My programmer brother sent this to me during an extremely stressful period in my life, and we laughed and laughed over it on instant messenger.
It is the truest comic ever.
At the time, I had a full work load for a client who very much wanted to pound my freelancer square peg into his cubicled employee round hole. And I was resisting.
My client, I am quite sure, would have expected my work day to look like that red dashed line. At my desk at 9, clocking out at 6, and nice, measurable chunks of productivity in between.
Knowing that my client probably functioned like this himself, or at least expected me to, I tried very hard to keep regular hours, so that when he called to check in, I was available. But my productivity during the year plus I worked for them? The solid blue line. To a T.
That midnight spike of brilliance? Yup. The spike wherein you wake up at 4am with a full brain and you stumble to the computer to get all your ideas out before they flee. TOTALLY. (The 4am spike can also come from trying to shut it down at 1am and sleep like a normal person, but you can’t because ALL OF THE IDEAS are running through your head and you finally give in and get up and work.)
My absolute favorite is the bit of the chart showing the recovery period after an interruption or a meeting.
The truest true that ever trued, y’all. You see, a creative geek-type gets in the zone. And it takes a while to get in the zone. You have to warm up, sketch, stretch your mind fibers. Click around the internet, look at others’ solutions before your brain clicks into gear. But once it does? It’s go time. And a five minute phone call or, heaven forbid, a meeting, will destroy it ALL.
Here’s another comic my brother sent me which illustrates this perfectly. It’s about programming, but you could replace code with any type of thinking and puzzling that preludes creative work.
I would be in the trenches, you know? The total zone. Sorting out, I don’t know, how I was going to hand paint detail on some fabric designs, or coming up with a theme for holiday promotions that would broadcast out to social media. The phone would ring.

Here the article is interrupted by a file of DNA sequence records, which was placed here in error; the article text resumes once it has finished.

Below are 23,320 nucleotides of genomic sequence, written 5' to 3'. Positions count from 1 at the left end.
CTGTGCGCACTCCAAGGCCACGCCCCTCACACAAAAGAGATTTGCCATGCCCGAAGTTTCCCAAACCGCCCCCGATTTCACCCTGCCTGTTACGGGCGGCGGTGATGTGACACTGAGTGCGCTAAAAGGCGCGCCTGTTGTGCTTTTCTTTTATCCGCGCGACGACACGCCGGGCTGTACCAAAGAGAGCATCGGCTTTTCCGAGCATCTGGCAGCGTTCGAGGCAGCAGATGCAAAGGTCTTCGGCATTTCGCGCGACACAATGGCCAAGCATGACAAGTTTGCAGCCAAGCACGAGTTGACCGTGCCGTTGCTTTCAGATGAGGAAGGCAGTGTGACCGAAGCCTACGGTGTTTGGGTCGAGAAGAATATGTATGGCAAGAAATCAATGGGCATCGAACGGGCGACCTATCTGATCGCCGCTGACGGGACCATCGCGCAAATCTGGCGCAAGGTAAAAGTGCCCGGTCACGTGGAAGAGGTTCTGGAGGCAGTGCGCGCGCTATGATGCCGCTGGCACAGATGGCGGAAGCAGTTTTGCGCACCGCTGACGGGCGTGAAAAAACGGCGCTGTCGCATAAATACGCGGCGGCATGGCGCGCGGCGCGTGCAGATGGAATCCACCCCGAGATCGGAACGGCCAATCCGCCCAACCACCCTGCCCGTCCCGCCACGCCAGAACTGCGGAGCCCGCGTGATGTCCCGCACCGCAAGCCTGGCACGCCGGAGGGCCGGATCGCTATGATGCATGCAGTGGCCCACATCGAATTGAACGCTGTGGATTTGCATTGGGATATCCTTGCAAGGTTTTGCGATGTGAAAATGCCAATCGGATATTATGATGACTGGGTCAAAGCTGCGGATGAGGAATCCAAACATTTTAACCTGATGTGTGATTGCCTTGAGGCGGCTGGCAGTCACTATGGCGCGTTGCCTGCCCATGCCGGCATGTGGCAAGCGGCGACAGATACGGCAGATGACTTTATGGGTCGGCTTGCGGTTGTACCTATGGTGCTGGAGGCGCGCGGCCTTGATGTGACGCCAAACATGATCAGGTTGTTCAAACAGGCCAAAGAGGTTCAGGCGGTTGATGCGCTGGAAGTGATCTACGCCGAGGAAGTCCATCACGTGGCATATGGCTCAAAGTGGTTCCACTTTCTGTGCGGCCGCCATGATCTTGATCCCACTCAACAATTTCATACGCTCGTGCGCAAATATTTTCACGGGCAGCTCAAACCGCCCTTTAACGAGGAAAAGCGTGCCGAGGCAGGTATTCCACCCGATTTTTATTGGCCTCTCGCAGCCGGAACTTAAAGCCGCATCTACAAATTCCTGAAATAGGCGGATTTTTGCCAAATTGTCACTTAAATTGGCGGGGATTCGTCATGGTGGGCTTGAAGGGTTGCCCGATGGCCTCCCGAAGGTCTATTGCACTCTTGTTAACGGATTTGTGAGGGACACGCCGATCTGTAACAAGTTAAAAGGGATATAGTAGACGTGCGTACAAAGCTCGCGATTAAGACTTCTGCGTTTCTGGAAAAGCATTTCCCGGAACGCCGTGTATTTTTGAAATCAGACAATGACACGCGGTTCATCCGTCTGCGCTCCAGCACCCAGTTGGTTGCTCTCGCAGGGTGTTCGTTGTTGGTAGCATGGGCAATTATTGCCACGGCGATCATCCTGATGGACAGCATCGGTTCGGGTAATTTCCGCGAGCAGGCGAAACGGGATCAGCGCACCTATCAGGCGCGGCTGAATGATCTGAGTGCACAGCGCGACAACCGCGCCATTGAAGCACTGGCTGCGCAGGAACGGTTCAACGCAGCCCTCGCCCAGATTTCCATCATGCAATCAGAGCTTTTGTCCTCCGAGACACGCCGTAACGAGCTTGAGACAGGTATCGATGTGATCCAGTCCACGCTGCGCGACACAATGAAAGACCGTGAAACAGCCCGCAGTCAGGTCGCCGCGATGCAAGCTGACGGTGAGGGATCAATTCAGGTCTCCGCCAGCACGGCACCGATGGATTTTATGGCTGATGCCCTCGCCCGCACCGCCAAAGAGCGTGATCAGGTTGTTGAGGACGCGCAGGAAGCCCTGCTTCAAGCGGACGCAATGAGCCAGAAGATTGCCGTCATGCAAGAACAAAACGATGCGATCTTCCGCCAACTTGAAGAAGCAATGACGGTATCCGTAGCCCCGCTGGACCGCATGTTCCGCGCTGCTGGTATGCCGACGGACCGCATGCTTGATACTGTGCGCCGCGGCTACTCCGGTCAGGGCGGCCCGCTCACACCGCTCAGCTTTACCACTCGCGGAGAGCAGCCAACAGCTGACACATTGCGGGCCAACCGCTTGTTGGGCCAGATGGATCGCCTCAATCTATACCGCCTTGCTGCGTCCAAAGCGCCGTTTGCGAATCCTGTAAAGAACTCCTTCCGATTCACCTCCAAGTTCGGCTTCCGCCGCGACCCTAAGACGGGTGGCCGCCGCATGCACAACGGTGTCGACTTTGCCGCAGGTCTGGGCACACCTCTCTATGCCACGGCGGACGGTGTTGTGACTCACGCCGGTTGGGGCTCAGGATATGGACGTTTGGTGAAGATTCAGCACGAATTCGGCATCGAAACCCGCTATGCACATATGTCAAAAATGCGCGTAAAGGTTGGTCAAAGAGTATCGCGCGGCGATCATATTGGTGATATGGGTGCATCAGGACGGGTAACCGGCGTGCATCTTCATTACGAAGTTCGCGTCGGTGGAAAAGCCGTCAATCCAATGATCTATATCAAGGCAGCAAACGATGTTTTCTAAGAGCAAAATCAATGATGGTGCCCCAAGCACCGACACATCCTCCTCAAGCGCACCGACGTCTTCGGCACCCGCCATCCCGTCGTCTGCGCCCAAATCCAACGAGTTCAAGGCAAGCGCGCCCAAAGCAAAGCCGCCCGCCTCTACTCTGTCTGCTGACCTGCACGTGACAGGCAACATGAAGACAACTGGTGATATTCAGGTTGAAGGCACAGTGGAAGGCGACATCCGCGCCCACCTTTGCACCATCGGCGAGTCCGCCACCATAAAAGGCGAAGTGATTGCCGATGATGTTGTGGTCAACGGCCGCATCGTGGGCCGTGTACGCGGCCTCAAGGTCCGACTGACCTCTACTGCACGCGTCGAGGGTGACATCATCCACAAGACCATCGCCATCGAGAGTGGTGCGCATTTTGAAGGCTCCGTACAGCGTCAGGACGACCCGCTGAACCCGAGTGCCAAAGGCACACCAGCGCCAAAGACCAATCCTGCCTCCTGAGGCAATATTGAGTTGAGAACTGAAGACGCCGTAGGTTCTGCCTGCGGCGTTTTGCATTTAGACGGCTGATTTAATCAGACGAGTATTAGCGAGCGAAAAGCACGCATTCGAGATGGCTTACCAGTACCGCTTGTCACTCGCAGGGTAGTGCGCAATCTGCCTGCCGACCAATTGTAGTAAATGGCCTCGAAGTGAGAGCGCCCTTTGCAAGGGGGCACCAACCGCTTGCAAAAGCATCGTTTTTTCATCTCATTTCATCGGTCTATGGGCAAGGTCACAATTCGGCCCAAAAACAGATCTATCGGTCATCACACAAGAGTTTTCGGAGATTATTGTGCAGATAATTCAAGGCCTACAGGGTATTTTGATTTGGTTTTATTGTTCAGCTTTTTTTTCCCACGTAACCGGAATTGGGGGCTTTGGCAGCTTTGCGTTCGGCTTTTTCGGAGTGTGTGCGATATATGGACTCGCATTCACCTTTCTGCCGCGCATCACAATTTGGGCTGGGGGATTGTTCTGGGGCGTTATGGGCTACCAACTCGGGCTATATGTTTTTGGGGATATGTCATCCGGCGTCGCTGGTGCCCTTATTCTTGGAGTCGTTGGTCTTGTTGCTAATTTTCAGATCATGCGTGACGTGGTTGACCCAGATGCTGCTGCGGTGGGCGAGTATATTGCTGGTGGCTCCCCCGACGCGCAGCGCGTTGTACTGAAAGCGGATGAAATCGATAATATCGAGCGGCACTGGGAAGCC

And it wasn’t just a check in, it was a twenty minute (sometimes longer) phone call where I’d get dozens of new tasks piled on. The current project not only went poof, it was eviscerated. Once I hung up, I had piles of hastily scribbled notes in my hand, an incomplete project on the screen, and what felt like four hundred threads in front of me. I could pick up any one of them, follow it to a given task, but what to do with the others? They’d get tangled up and lost without a little care.
It would take me so much time to organize the scribbled notes, enter them into some kind of online task tracking software (I sometimes used Asana and tried to get the others at the company to use it as well, but to no avail), prioritize all the new tasks against the existing task list from the last phone call, and sort out which project needed my redirected attention first.
It was tough. Especially with a manager who didn’t seem to have the slightest idea how a creative person tended to work, or the kind of environment they needed to be the most productive. I resisted working on site in an office because I knew the interruptions would skyrocket. I don’t think working in a cubicle is bad for everyone, I just knew it would be bad for me.
I’m amazed every day at how different managing Sun Tails feels. My work load has probably quadrupled several times over, but I’m happier and calmer, and much, much more productive. I know it’s because I’m in an environment where my skills are recognized and utilized in the best way possible, and I’m exploring ways to ensure that anyone I hire feels the same way.
As our company grows, I too will be in the tough position of managing employees and trying not to utterly piss them off. My brother once said that his most wonderful boss was once a programmer — a guy who understood how programmers often worked – in erratic, irregular, unplottable fits and starts, and that the only way to ensure a programmer (or other creative) is doing a good job is to look at the end result. Very true. Super true, in fact.
I know ending a blog post with a question feels like a cheap shot for interaction, but I’m really curious: What kind of attributes do you appreciate in a boss / manager type? What things drive you mad?